“Without symptoms” can refer to two groups of people: those who eventually do have symptoms (pre-symptomatic) and those who never go on to have symptoms (asymptomatic). During this pandemic, we have seen that people without symptoms can spread the coronavirus infection to others. A person with COVID-19 may be contagious 48 hours before starting to experience symptoms. In fact, people without symptoms may be more likely to spread the illness, because they are unlikely to be isolating and may not adopt behaviors designed to prevent spread. But what about people who never go on to develop symptoms? A study published in JAMA Network Open found that almost one out of every four infections may be transmitted by individuals with asymptomatic infections. The proportion of asymptomatic transmission appears to be even higher with the Omicron variant. Getting vaccinated and boosted once you are eligible is important for protecting not just yourself but others as well; evidence suggests that you’re less likely to infect others, or may be contagious for a shorter period of time, once you’ve been vaccinated.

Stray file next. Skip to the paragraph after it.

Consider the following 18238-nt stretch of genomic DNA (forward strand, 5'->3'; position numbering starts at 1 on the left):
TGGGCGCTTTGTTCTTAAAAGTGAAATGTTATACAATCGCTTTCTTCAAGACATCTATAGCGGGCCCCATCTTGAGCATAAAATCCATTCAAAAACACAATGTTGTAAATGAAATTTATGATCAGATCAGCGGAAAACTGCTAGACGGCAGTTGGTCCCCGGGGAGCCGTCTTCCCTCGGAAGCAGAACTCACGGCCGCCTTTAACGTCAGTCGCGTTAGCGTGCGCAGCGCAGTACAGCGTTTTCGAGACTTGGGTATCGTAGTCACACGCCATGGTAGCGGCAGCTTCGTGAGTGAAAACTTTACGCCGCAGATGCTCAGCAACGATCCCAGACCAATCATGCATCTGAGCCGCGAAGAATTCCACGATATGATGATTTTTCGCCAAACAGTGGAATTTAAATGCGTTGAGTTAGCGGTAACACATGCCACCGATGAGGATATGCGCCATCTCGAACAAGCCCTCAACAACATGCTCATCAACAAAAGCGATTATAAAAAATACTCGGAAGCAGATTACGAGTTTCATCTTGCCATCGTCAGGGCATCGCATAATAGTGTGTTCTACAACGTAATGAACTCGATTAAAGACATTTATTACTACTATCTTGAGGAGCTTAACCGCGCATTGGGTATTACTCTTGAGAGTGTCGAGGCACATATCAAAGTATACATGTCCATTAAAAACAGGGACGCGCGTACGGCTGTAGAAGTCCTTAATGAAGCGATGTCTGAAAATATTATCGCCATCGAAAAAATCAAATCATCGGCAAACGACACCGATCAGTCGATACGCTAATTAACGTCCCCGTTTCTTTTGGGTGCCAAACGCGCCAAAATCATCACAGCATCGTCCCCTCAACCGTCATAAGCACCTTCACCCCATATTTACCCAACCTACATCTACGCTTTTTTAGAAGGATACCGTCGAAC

People are thought to be most contagious early in the course of their illness. With Omicron, most transmission appears to occur during the one to two days before onset of symptoms, and in the two to three days afterwards. People with no symptoms can also spread the coronavirus to others. By the 10th day after COVID symptoms begin, most people will no longer be contagious, as long as their symptoms have continued to improve and their fever has resolved. People who test positive for the virus but never develop symptoms over the following 10 days after testing are also probably no longer contagious. According to the CDC’s isolation guidelines, everyone who tests positive for COVID-19 should isolate at home for five days if you have no symptoms or your symptoms are improving after five days, you can discontinue isolation and leave your home continue to wear a mask around others for five additional days. If you have a fever, continue to isolate at home until you no longer have a fever. You can use the CDC’s Quarantine and Isolation calculator to help determine when and how long you should stay home, get tested, and wear a mask around others if you have COVID-19 or were recently in close contact with someone who tested positive for COVID-19.
Yes, you can. That’s why the CDC recommends that everyone who tests positive for COVID-19 should isolate from others for at least five days, regardless of their vaccination status.